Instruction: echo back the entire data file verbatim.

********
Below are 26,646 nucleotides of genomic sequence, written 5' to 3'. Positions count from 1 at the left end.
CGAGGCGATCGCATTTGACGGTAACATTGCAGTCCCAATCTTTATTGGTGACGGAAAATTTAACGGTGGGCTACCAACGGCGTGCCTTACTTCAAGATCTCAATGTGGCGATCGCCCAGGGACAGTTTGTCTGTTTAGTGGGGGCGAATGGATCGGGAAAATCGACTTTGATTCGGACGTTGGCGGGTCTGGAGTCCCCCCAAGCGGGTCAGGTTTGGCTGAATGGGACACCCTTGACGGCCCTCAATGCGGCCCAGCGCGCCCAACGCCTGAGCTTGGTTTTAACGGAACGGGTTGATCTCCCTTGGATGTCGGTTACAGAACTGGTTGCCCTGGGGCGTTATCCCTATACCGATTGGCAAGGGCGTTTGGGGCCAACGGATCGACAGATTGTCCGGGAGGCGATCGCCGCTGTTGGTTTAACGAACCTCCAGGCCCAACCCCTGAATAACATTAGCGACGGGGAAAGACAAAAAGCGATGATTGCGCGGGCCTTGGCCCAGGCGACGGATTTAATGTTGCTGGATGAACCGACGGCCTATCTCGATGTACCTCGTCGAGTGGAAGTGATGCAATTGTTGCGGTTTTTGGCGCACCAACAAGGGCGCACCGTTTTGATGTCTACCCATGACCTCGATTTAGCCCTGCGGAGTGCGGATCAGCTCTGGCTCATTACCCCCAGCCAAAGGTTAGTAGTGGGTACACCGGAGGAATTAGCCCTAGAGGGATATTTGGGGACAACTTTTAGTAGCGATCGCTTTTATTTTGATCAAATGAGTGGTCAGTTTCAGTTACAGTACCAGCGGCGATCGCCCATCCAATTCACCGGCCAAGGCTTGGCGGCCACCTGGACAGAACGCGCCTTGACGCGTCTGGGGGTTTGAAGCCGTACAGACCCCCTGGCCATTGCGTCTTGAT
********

Below are 26,646 nucleotides of genomic sequence, written 5' to 3'. Positions count from 1 at the left end.
CGAGGCGATCGCATTTGACGGTAACATTGCAGTCCCAATCTTTATTGGTGACGGAAAATTTAACGGTGGGCTACCAACGGCGTGCCTTACTTCAAGATCTCAATGTGGCGATCGCCCAGGGACAGTTTGTCTGTTTAGTGGGGGCGAATGGATCGGGAAAATCGACTTTGATTCGGACGTTGGCGGGTCTGGAGTCCCCCCAAGCGGGTCAGGTTTGGCTGAATGGGACACCCTTGACGGCCCTCAATGCGGCCCAGCGCGCCCAACGCCTGAGCTTGGTTTTAACGGAACGGGTTGATCTCCCTTGGATGTCGGTTACAGAACTGGTTGCCCTGGGGCGTTATCCCTATACCGATTGGCAAGGGCGTTTGGGGCCAACGGATCGACAGATTGTCCGGGAGGCGATCGCCGCTGTTGGTTTAACGAACCTCCAGGCCCAACCCCTGAATAACATTAGCGACGGGGAAAGACAAAAAGCGATGATTGCGCGGGCCTTGGCCCAGGCGACGGATTTAATGTTGCTGGATGAACCGACGGCCTATCTCGATGTACCTCGTCGAGTGGAAGTGATGCAATTGTTGCGGTTTTTGGCGCACCAACAAGGGCGCACCGTTTTGATGTCTACCCATGACCTCGATTTAGCCCTGCGGAGTGCGGATCAGCTCTGGCTCATTACCCCCAGCCAAAGGTTAGTAGTGGGTACACCGGAGGAATTAGCCCTAGAGGGATATTTGGGGACAACTTTTAGTAGCGATCGCTTTTATTTTGATCAAATGAGTGGTCAGTTTCAGTTACAGTACCAGCGGCGATCGCCCATCCAATTCACCGGCCAAGGCTTGGCGGCCACCTGGACAGAACGCGCCTTGACGCGTCTGGGGGTTTGAAGCCGTACAGACCCCCTGGCCATTGCGTCTTGAT